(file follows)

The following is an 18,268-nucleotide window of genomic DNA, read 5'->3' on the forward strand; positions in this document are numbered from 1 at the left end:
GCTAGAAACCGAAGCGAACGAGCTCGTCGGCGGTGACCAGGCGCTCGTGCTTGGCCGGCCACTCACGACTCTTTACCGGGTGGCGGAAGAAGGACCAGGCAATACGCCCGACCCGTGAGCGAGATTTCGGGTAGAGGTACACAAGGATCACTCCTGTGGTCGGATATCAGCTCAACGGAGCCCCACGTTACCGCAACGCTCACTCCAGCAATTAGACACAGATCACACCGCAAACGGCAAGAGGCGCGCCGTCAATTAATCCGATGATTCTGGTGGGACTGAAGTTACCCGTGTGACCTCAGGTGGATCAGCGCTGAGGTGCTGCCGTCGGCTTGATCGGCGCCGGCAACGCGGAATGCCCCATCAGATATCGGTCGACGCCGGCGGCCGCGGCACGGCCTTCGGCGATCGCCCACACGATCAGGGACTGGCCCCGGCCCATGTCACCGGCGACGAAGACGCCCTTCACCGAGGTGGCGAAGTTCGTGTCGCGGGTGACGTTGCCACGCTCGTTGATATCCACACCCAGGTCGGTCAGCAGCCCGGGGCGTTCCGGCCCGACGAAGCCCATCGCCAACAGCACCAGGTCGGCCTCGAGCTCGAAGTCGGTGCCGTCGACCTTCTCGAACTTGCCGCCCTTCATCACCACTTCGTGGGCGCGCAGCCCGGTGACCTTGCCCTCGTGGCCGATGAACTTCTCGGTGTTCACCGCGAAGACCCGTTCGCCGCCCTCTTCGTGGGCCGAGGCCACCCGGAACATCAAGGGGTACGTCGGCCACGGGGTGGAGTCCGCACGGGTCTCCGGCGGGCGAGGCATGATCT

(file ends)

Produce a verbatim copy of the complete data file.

The following is an 18,268-nucleotide window of genomic DNA, read 5'->3' on the forward strand; positions in this document are numbered from 1 at the left end:
GCTAGAAACCGAAGCGAACGAGCTCGTCGGCGGTGACCAGGCGCTCGTGCTTGGCCGGCCACTCACGACTCTTTACCGGGTGGCGGAAGAAGGACCAGGCAATACGCCCGACCCGTGAGCGAGATTTCGGGTAGAGGTACACAAGGATCACTCCTGTGGTCGGATATCAGCTCAACGGAGCCCCACGTTACCGCAACGCTCACTCCAGCAATTAGACACAGATCACACCGCAAACGGCAAGAGGCGCGCCGTCAATTAATCCGATGATTCTGGTGGGACTGAAGTTACCCGTGTGACCTCAGGTGGATCAGCGCTGAGGTGCTGCCGTCGGCTTGATCGGCGCCGGCAACGCGGAATGCCCCATCAGATATCGGTCGACGCCGGCGGCCGCGGCACGGCCTTCGGCGATCGCCCACACGATCAGGGACTGGCCCCGGCCCATGTCACCGGCGACGAAGACGCCCTTCACCGAGGTGGCGAAGTTCGTGTCGCGGGTGACGTTGCCACGCTCGTTGATATCCACACCCAGGTCGGTCAGCAGCCCGGGGCGTTCCGGCCCGACGAAGCCCATCGCCAACAGCACCAGGTCGGCCTCGAGCTCGAAGTCGGTGCCGTCGACCTTCTCGAACTTGCCGCCCTTCATCACCACTTCGTGGGCGCGCAGCCCGGTGACCTTGCCCTCGTGGCCGATGAACTTCTCGGTGTTCACCGCGAAGACCCGTTCGCCGCCCTCTTCGTGGGCCGAGGCCACCCGGAACATCAAGGGGTACGTCGGCCACGGGGTGGAGTCCGCACGGGTCTCCGGCGGGCGAGGCATGATCT